Air Masses And Fronts Study Guide
Terms in this set (19)
A huge body of air that has similar temperature, Humidity and air pressure at any given height.
Warm air masses form in the tropics and have low air pressure.
Cold air masses form north of 50 degrees north latitude and south 50 degrees south latitude.
Air masses form over Oceans, so the air becomes very humid.
Air masses form over land and are drier than maritime air masses.
Warm humid air masses that form over tropical oceans. In the summer they usually bring hot, humid weather. In the winter, a humid air mass can bring heavy rain or snow.
Cold humid air masses form over the icy cold North Pacific and North Atlantic oceans. Even in the summer, these masses of cool, humid air can often bring fog, rain and cool temperatures to the West Coast.
Hot, dry air masses form mostly in the South and bring hot, dry air to the southern plains.
Large continental polar air masses form over central and Canada and bring cold weather with very little humidity.
The major wind belts over the continental U.S. push air from west to east.
Bands of high-speed winds about 10 km above Earth's surface.
The boundary where two air masses meet, but do not mix. Storms and changeable weather often develop along front.
A fast moving cold air mass overtakes a swarm air mass. When a rapidly moving cold air mass runs into a slow moving warm air mass, the denser cold air slides under the less dense warm air causing it to rise. This results in abrupt weather changes including thunderstorms.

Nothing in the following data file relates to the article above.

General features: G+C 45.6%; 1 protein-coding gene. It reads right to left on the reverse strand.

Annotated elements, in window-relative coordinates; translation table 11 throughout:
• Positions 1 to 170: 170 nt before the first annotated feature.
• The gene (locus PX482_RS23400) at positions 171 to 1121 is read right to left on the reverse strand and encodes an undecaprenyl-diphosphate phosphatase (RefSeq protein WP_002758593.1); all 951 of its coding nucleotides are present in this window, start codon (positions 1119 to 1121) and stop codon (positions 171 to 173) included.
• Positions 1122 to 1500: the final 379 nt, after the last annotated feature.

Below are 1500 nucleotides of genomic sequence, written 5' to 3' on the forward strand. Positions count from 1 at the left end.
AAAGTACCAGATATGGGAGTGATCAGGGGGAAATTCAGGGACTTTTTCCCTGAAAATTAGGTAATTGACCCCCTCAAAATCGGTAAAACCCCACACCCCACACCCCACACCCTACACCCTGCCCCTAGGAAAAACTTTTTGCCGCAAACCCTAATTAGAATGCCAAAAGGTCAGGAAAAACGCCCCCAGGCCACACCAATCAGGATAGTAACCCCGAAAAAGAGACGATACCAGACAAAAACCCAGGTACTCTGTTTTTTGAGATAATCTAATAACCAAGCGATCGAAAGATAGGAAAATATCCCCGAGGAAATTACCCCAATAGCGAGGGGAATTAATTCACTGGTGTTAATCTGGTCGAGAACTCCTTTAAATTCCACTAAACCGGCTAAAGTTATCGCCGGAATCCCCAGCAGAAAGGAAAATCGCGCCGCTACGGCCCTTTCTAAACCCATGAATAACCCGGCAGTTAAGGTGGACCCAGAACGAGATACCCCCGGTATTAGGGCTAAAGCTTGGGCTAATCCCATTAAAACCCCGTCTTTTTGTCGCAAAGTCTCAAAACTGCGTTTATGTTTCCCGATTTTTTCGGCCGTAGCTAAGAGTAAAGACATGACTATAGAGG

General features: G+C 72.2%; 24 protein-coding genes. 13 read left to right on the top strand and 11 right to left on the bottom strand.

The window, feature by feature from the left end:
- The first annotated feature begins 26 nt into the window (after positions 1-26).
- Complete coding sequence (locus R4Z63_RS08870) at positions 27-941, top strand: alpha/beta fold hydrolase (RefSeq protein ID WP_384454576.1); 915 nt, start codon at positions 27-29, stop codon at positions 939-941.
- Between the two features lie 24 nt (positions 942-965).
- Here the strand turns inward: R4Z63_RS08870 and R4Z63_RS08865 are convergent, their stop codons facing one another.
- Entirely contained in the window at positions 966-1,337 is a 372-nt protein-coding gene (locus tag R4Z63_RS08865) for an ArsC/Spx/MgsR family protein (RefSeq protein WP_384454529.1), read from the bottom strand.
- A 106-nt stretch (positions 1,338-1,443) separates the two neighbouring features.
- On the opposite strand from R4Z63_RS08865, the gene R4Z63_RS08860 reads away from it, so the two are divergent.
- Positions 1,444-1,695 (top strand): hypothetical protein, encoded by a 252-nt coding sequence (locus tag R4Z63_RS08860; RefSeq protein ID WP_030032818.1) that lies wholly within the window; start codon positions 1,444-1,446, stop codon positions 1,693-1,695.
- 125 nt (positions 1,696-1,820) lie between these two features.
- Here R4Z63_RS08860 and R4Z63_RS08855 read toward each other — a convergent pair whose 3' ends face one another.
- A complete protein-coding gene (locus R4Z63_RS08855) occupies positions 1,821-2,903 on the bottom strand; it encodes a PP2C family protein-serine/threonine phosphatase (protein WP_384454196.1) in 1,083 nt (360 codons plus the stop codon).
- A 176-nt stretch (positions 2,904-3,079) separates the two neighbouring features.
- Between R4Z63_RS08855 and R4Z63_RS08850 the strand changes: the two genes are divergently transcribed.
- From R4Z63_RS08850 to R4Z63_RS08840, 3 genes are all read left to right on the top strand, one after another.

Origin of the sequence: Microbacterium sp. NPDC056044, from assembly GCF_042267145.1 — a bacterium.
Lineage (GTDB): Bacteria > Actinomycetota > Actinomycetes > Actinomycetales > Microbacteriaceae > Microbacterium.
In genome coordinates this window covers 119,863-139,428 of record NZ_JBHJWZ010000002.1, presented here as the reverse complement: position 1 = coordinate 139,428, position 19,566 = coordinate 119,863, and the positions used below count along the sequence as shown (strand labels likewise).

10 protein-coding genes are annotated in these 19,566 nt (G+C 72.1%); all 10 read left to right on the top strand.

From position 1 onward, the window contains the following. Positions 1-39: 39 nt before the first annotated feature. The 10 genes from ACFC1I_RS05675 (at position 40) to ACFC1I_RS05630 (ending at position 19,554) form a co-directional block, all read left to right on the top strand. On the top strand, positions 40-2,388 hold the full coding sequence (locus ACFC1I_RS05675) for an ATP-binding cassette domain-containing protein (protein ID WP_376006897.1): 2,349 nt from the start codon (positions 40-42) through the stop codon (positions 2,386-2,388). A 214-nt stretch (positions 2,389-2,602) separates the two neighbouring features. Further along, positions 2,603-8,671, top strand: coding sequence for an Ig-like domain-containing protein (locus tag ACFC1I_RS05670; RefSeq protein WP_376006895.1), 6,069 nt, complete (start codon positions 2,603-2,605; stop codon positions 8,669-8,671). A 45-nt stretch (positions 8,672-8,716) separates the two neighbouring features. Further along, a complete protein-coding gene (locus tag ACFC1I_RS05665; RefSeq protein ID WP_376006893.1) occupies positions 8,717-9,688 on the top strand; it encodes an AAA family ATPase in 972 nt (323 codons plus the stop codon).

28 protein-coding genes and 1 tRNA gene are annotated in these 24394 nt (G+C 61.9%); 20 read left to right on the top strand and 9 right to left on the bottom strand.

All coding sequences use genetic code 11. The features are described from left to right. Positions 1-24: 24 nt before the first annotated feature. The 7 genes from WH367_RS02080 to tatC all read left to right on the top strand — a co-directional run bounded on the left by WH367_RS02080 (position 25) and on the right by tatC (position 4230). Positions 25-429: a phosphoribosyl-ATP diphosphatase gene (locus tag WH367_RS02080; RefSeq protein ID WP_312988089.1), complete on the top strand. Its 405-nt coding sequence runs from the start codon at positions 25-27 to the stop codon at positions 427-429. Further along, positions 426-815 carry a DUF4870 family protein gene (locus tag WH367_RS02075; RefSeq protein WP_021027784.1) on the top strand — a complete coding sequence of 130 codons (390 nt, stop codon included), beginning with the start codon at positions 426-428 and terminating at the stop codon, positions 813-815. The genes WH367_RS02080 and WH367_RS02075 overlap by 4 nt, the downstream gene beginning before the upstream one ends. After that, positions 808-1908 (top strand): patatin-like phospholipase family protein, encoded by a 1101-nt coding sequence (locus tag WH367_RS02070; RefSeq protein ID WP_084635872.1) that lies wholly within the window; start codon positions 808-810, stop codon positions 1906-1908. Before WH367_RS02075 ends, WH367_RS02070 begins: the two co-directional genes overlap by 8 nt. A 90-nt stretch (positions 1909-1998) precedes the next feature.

Warm air mass overtakes a slower moving cold air mass. Because the cold air is more dense than warm air, the warm air moves over the cold air. After a warm front passes through an area, the weather is likely to be warm humid.
Cold and warm air meet and neither can move the other. the two air masses face each other in a "standoff." It may bring days of clouds and precipitation.
A warm air mass is caught between two cooler air masses. The weather may turn cloudy and rain or snow may fall.
lines that connect places on the map that have the same air pressure.
A swirling center of low pressure. (less dense) The winds spin inward and counterclockwise in the Northern Hemisphere. As air rises in a cyclone, the air cool forming clouds and precipitation. Cyclones and decreasing air pressure bring clouds, winds precipitation.
High pressure centers of dry air. (more dense) Air spins outward from the center of an anticyclone moving toward areas of lower pressure. air falls in an anticyclone and generally brings dry, clear weather.
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